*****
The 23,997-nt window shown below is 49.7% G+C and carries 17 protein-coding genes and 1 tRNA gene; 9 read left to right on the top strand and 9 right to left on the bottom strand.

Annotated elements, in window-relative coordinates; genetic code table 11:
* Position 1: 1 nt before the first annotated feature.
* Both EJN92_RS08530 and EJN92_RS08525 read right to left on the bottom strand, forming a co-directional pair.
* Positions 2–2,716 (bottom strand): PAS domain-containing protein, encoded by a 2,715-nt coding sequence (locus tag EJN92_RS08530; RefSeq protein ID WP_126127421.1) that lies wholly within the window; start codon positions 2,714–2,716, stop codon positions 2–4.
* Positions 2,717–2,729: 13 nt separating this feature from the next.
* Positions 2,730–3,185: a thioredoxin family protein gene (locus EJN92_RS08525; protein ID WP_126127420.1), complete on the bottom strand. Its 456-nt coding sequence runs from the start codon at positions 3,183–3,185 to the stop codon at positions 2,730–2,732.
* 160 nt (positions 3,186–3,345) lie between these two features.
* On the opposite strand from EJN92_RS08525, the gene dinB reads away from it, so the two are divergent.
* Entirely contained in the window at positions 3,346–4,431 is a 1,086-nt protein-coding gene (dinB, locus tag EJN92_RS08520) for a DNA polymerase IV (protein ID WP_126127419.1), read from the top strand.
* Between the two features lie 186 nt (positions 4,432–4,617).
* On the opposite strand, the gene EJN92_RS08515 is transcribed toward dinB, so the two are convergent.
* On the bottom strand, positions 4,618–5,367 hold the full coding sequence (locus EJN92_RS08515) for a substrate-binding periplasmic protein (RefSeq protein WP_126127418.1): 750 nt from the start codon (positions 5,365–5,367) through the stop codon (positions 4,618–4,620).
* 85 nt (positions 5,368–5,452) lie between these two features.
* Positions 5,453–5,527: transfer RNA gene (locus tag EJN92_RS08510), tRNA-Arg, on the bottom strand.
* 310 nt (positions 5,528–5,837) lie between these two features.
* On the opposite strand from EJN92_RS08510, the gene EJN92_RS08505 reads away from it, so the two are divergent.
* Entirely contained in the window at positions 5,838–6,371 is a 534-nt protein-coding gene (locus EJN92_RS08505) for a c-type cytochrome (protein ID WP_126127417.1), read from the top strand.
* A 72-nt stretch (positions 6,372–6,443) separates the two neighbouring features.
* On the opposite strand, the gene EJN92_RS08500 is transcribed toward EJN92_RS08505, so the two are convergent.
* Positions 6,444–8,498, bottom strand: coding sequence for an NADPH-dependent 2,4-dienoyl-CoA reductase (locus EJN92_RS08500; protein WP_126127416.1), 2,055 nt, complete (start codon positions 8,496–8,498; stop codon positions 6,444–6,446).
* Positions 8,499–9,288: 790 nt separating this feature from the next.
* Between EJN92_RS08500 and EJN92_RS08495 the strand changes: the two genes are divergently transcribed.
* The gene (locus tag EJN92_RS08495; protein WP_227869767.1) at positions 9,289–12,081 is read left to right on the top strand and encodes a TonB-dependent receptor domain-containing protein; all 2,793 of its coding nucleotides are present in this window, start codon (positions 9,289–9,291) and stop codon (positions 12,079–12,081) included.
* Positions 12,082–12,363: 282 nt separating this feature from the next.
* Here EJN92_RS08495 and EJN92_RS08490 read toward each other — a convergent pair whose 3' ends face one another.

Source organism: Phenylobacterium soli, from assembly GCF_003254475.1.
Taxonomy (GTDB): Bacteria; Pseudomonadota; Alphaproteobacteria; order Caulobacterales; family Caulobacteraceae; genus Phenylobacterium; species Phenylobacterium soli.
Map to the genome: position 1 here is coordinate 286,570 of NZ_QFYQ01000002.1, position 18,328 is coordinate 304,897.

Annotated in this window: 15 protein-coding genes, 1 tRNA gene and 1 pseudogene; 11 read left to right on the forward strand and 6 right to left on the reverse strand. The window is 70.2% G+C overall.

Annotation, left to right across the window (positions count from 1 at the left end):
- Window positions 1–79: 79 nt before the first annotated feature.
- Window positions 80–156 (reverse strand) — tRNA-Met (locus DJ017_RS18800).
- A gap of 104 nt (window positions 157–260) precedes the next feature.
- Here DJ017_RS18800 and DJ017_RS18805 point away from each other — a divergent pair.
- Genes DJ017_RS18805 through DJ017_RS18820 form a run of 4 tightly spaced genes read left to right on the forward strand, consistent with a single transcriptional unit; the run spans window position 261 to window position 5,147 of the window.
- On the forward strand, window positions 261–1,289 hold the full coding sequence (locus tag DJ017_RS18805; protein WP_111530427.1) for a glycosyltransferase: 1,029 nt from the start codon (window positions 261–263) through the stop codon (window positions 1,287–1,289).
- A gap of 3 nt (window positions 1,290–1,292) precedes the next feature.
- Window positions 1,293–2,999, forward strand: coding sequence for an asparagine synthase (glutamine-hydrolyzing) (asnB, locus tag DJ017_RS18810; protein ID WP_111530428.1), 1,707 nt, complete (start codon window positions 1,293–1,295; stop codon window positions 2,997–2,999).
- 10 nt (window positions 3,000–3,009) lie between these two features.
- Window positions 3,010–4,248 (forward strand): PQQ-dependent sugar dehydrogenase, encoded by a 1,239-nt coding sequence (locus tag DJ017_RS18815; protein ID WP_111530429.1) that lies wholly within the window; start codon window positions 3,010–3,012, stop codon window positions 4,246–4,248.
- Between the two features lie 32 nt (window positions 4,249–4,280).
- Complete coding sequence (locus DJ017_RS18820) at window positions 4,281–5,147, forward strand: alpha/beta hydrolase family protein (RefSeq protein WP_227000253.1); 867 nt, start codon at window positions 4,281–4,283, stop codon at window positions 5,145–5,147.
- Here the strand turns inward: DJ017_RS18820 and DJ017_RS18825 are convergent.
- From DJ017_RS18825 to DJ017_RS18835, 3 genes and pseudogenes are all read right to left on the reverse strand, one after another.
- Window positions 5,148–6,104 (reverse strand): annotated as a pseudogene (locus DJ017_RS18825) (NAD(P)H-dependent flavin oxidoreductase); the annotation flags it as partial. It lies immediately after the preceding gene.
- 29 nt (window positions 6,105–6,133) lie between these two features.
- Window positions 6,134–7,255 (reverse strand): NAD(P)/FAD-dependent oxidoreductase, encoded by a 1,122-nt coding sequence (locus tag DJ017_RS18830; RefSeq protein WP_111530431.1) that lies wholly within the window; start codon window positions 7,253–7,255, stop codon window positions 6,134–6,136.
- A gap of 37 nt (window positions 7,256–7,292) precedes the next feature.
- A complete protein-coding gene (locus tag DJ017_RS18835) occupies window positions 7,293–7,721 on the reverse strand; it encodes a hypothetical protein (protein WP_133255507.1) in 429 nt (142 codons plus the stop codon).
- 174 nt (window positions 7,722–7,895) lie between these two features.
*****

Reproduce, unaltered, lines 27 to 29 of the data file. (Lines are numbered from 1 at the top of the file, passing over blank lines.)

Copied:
Source organism: Phenylobacterium soli, from assembly GCF_003254475.1.
Taxonomy (GTDB): Bacteria; Pseudomonadota; Alphaproteobacteria; order Caulobacterales; family Caulobacteraceae; genus Phenylobacterium; species Phenylobacterium soli.
Map to the genome: position 1 here is coordinate 286,570 of NZ_QFYQ01000002.1, position 18,328 is coordinate 304,897.